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Australian Leader Unswayed by Asylum Seeker Protests - 2002-01-25

Australian Prime Minster John Howard is insisting his government's tough immigration policies will not be watered down by continued unrest inside the troubled Woomera detention center. More than 200 asylum seekers are continuing a hunger strike in protest at the way authorities are handling their applications for refugee status.

John Howard said there would be no backing away from Australia's tough asylum policies. The prime minister told ABC Radio there was no realistic alternative to the use of detention. "We would wish that we didn't have this problem to grapple with," he said. "But in the absence of there being both a humane and also policy effective alternative, we will pursue and continue to pursue the policy of mandatory detention."

Most asylum applicants are kept for a few months, while the authorities decide whether they are genuine refugees, although others have been detained for up to five years. According to Mr. Howard, releasing them to live in the community would only encourage more asylum seekers to come to Australia.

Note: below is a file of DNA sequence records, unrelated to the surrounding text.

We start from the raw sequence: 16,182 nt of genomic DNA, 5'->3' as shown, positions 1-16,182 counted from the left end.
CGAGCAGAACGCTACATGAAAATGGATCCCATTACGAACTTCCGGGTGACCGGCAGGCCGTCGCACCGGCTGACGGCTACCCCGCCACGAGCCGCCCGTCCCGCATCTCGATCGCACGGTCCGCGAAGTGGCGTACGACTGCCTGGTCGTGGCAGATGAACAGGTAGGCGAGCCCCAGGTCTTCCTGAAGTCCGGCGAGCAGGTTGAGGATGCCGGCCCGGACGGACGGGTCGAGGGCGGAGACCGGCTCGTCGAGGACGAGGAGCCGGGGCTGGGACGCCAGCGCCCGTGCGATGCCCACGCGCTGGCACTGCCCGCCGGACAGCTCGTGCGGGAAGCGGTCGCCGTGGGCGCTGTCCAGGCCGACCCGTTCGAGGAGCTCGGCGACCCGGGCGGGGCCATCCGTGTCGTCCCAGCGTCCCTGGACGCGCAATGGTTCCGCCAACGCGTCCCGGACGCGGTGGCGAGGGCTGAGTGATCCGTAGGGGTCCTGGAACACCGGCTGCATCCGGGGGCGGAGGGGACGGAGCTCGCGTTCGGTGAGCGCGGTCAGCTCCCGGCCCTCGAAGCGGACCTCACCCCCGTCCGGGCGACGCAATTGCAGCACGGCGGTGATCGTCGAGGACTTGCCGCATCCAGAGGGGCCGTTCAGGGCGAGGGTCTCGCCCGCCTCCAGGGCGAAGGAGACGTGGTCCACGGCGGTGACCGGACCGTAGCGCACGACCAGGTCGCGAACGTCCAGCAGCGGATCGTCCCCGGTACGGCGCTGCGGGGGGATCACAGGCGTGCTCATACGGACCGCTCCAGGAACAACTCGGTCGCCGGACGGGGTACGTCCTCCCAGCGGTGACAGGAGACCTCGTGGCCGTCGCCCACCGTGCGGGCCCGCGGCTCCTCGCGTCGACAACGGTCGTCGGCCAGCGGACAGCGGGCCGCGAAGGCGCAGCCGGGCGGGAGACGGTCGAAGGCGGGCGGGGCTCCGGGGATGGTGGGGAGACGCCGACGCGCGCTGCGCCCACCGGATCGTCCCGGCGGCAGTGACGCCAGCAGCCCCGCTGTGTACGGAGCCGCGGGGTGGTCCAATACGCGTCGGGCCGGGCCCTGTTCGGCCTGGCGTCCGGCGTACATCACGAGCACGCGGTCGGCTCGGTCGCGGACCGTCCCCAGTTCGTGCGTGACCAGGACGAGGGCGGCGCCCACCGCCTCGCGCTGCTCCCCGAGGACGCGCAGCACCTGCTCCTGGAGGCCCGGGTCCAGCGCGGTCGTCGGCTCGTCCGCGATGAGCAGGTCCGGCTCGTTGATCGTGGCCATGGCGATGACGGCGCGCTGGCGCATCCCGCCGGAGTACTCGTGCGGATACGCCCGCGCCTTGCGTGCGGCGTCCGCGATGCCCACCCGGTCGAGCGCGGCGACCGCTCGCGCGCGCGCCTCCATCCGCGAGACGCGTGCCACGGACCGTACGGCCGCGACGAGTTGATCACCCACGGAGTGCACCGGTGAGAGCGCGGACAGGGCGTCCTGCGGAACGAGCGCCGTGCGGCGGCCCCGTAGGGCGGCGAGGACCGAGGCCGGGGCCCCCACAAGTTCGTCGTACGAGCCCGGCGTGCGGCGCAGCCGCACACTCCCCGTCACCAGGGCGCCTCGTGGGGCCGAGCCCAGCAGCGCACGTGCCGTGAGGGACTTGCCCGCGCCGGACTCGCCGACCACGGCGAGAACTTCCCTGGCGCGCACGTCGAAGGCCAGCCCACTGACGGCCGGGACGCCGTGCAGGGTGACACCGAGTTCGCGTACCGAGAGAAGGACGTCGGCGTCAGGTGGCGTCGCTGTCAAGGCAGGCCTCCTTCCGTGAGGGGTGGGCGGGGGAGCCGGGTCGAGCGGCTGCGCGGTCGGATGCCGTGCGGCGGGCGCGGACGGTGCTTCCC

The prime minister said the decision to start to assess the asylum claims of detainees from Afghanistan did not amount to a cave-in to the protesters. The government stopped investigating their applications towards the end of last year during the war against the Taleban.

Refugee groups here say conditions inside the camp are getting worse every day. One lawyer said morale had reached an all time low, with some protesters trying to hang themselves.

Temperatures routinely reach the high 30s (C) and the red desert dust is constantly whipped up across this bleak treeless landscape by the wind.

The Immigration Department says 211 mainly Afghan asylum seekers are still refusing to eat. Of these, 37 are children, as the protest enters its tenth day.

The Australian media and human right campaigners are continuing to make a plea for compassion and are calling for the country to reassess its treatment of asylum seekers. Others support the government's position.

A banner draped over a nearby road side near the camp illustrates the hostility some local residents feel toward their reluctant neighbors. It urges the asylum seeks to go home. "No visa," says the banner. "Tell your friends."

Ten thousand refugees are granted permission to stay in Australia every year under international resettlement programs. In the past two years, 8,000 boat people have arrived in Australia and are automatically locked away in one of the detention centers, of which Woomera is the largest, with almost 1,000 residents.